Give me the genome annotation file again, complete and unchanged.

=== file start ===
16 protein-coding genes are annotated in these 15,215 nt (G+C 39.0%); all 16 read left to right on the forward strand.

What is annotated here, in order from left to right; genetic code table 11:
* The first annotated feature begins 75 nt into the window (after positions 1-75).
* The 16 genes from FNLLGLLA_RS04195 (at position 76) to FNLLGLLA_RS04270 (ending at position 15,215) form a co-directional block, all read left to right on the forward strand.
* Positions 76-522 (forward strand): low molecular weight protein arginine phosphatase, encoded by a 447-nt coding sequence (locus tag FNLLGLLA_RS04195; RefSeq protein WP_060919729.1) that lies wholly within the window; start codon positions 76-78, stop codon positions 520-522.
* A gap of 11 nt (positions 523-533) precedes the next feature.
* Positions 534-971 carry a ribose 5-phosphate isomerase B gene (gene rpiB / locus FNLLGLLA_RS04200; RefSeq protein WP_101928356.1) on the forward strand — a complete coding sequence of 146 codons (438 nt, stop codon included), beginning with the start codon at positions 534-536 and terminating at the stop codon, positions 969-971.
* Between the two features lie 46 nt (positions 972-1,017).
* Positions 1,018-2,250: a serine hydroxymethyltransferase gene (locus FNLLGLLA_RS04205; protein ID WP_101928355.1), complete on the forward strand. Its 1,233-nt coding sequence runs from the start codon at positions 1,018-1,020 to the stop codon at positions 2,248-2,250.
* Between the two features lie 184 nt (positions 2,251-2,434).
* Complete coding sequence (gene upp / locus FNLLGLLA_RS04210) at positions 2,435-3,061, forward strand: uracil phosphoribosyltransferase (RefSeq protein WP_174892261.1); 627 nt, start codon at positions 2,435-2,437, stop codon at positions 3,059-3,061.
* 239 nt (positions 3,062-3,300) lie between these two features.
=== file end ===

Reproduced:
16 protein-coding genes are annotated in these 15,215 nt (G+C 39.0%); all 16 read left to right on the forward strand.

What is annotated here, in order from left to right; genetic code table 11:
* The first annotated feature begins 75 nt into the window (after positions 1-75).
* The 16 genes from FNLLGLLA_RS04195 (at position 76) to FNLLGLLA_RS04270 (ending at position 15,215) form a co-directional block, all read left to right on the forward strand.
* Positions 76-522 (forward strand): low molecular weight protein arginine phosphatase, encoded by a 447-nt coding sequence (locus tag FNLLGLLA_RS04195; RefSeq protein WP_060919729.1) that lies wholly within the window; start codon positions 76-78, stop codon positions 520-522.
* A gap of 11 nt (positions 523-533) precedes the next feature.
* Positions 534-971 carry a ribose 5-phosphate isomerase B gene (gene rpiB / locus FNLLGLLA_RS04200; RefSeq protein WP_101928356.1) on the forward strand — a complete coding sequence of 146 codons (438 nt, stop codon included), beginning with the start codon at positions 534-536 and terminating at the stop codon, positions 969-971.
* Between the two features lie 46 nt (positions 972-1,017).
* Positions 1,018-2,250: a serine hydroxymethyltransferase gene (locus FNLLGLLA_RS04205; protein ID WP_101928355.1), complete on the forward strand. Its 1,233-nt coding sequence runs from the start codon at positions 1,018-1,020 to the stop codon at positions 2,248-2,250.
* Between the two features lie 184 nt (positions 2,251-2,434).
* Complete coding sequence (gene upp / locus FNLLGLLA_RS04210) at positions 2,435-3,061, forward strand: uracil phosphoribosyltransferase (RefSeq protein WP_174892261.1); 627 nt, start codon at positions 2,435-2,437, stop codon at positions 3,059-3,061.
* 239 nt (positions 3,062-3,300) lie between these two features.